Take a few minutes to start and end your day as follows:  Express gratitude for your many blessings.  Remind yourself that no matter how things appear you are exactly and uniquely who and what you are supposed to be.  Finally ask for the perspective, faith and patience to get through whatever challenges you may face in the next 24 hours.  Practicing these steps won’t bring you the unachievable, i.e. continual inner peace.  With practice, however, you’ll experience increasing stretches of time where prevails, despite the circumstances.

May 31, 2011   No Comments

Innovative Collaboration Provides Better Care for People in the Darien Area

FOR IMMEDIATE RELEASE:
Maud Purcell: Executive Director, The Life Solution Center of Darien / 203.636.0080 / mpurcell@thelifesolutioncenter.net

 

Innovative Collaboration Provides Better Care for People in the Darien Area

May 11, 2011 – Darien, CT – The Life Solution Center of Darien and Contemporary Care of Greenwich are delighted to announce that on Thursday May 19, 2011 they will be co-hosting a cocktail party with the Darien Chamber of Commerce to celebrate their one-of-a-kind collaboration. The gathering will take place from 5:30 to 7:30 pm at The Life Solution Center of Darien, 36 Old King’s Highway South, Suite 210. The festivities, open to the public, will provide the opportunity to meet the professionals from these unique practices and to learn more about their ground-breaking treatment options.

Working together, these organizations will provide more comprehensive, cutting-edge care to people in the Darien area, as they both apply forward-thinking treatment solutions to very common problems.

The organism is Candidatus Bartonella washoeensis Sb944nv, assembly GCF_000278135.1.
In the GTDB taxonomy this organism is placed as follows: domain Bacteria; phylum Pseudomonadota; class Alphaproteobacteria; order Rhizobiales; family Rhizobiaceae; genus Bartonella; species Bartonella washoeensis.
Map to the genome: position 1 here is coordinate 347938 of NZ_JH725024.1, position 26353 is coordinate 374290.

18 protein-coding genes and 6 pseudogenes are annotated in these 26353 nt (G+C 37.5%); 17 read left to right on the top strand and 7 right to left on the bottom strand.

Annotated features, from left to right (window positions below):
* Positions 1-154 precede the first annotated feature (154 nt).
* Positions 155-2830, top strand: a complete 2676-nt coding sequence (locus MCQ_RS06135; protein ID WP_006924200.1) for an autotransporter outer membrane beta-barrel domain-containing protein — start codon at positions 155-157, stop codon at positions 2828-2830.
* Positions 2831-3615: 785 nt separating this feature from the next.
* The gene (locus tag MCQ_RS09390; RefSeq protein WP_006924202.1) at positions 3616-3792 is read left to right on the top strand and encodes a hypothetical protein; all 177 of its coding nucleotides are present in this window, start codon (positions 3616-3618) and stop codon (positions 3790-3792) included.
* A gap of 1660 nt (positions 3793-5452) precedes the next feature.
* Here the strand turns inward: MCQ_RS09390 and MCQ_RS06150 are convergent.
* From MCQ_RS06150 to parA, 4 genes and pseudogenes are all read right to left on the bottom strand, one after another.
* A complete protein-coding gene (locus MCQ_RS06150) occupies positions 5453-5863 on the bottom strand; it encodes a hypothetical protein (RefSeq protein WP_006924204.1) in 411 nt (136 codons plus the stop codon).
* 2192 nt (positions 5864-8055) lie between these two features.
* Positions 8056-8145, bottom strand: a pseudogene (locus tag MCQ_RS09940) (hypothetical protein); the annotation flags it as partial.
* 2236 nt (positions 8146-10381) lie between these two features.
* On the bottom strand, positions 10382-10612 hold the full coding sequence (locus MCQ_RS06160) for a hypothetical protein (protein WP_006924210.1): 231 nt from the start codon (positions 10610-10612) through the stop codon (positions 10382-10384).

The Life Solution Center of Darien was founded in 2009 by Executive Director Maud Purcell. She created the center to address clients’ needs holistically, not just psychologically. By bringing together over 20 partners with businesses ranging from legal and medical practices to home management and image consultation, Purcell has created a space where clients can meet all their needs under one roof.

Contemporary Care provides broad-based, cutting-edge treatments for an array of psychiatric disorders under the direction of Tarique Perera, MD, an Assistant Professor in the Department of Psychiatry at Columbia University, a brain-researcher, and a graduate of Harvard Medical School. Contemporary Care’s team of highly-skilled health professionals delivers comprehensive treatment plans customized to clients’ individual needs. The practice employs psychotherapy and psychopharmacology as well as a number of contemporary treatment options including Transcranial Magnetic Stimulation (TMS), which uses short pulses of magnetic fields to stimulate nerve cells in one of the areas of the brain thought to control mood.